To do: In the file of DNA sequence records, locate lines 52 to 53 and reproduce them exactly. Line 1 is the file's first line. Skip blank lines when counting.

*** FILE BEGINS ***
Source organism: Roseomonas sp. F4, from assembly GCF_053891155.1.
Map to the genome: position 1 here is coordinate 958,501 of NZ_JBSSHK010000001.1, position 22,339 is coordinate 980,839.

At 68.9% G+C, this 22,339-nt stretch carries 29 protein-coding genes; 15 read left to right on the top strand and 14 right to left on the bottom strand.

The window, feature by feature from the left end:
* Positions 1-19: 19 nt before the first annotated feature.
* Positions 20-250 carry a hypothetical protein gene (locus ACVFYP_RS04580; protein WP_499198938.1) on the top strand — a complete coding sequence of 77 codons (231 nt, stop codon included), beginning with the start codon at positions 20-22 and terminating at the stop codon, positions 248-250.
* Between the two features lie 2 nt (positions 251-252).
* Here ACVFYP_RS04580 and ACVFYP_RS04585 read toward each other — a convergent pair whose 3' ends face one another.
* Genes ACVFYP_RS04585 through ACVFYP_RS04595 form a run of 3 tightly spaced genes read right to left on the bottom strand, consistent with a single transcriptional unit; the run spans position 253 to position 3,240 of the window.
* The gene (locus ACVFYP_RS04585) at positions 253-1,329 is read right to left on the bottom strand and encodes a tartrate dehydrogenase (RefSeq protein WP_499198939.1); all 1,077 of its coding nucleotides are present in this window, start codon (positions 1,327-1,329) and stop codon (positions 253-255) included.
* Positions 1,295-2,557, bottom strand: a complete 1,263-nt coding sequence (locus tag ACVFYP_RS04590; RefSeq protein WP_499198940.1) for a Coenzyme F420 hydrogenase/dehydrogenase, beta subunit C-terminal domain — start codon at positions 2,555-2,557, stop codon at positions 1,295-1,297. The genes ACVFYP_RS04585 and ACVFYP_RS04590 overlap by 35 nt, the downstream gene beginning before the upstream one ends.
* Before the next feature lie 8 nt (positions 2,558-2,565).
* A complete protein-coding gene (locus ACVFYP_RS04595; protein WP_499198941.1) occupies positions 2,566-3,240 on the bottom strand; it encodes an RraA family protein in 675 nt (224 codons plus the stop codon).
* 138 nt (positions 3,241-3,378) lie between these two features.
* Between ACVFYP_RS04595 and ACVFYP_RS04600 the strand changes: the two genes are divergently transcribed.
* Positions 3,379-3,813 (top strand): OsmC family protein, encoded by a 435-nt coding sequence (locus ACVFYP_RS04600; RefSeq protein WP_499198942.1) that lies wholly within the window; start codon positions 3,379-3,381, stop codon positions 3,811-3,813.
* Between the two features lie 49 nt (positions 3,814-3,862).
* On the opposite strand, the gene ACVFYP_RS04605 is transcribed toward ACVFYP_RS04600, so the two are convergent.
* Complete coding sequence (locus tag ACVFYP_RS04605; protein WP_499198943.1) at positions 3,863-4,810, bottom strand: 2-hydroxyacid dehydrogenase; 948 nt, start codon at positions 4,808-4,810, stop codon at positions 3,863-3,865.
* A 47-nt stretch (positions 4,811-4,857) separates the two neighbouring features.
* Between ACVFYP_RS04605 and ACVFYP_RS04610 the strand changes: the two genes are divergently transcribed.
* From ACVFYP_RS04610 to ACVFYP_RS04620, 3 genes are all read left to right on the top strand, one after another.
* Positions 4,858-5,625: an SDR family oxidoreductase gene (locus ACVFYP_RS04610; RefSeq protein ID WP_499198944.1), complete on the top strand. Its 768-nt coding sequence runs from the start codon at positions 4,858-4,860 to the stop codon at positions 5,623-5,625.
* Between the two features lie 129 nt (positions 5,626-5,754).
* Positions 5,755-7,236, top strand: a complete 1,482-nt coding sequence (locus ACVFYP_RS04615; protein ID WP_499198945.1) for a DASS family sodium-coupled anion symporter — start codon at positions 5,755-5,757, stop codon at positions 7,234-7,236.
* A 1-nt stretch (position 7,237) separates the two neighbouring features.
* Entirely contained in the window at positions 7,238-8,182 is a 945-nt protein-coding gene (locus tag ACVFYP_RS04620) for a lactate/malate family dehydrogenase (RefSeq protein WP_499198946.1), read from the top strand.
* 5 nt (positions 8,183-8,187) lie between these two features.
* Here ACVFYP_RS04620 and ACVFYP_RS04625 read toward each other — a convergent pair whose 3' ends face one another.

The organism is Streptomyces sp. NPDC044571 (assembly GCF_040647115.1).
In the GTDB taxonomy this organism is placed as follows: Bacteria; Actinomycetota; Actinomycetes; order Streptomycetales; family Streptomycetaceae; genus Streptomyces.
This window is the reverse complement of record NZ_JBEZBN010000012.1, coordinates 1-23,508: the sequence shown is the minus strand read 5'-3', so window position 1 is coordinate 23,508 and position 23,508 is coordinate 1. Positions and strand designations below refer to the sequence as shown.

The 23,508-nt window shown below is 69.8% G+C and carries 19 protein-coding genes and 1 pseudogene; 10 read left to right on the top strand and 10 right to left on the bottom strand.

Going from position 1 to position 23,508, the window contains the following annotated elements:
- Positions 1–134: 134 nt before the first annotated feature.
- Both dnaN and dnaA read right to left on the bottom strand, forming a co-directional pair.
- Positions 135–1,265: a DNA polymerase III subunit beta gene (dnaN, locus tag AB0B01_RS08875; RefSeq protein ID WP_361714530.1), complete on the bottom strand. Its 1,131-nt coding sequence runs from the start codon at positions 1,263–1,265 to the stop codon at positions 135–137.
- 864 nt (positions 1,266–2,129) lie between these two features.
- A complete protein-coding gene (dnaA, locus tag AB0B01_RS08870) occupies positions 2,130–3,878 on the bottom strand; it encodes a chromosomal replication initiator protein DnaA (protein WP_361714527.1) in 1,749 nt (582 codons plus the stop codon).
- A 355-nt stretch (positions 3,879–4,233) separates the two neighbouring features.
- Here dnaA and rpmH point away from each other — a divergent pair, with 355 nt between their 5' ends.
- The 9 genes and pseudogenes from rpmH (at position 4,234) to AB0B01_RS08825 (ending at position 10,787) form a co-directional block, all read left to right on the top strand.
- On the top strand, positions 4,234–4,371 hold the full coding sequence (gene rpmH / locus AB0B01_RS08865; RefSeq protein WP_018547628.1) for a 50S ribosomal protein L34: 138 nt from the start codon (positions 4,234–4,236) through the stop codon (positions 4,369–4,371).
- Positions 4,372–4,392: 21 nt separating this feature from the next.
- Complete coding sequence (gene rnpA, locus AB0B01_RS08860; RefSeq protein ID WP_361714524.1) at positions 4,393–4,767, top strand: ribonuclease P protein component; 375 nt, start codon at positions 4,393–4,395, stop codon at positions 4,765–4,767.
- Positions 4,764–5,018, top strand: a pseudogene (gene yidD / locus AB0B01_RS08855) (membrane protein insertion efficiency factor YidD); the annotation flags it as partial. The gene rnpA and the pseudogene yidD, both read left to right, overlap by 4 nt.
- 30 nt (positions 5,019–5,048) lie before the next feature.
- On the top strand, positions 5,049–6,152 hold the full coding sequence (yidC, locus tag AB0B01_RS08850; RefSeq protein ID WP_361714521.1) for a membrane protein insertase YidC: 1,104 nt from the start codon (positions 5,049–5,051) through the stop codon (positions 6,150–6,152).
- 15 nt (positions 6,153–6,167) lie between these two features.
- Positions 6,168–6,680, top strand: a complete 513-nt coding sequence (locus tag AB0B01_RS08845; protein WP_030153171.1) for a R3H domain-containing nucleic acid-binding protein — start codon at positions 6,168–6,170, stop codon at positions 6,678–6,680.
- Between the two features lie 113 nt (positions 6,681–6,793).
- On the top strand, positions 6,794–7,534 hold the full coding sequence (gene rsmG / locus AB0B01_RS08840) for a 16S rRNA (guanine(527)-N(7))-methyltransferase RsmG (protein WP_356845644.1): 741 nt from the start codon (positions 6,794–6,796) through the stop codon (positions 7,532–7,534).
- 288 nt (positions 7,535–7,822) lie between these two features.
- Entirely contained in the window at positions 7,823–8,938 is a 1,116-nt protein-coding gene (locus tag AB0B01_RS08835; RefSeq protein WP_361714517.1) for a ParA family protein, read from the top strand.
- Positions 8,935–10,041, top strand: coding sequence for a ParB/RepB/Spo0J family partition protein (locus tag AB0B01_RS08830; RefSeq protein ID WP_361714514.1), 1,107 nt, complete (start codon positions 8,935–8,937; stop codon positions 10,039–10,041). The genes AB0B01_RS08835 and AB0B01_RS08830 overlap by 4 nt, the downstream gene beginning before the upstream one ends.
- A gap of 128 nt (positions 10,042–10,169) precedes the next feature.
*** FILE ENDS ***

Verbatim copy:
- On the top strand, positions 6,794–7,534 hold the full coding sequence (gene rsmG / locus AB0B01_RS08840) for a 16S rRNA (guanine(527)-N(7))-methyltransferase RsmG (protein WP_356845644.1): 741 nt from the start codon (positions 6,794–6,796) through the stop codon (positions 7,532–7,534).
- 288 nt (positions 7,535–7,822) lie between these two features.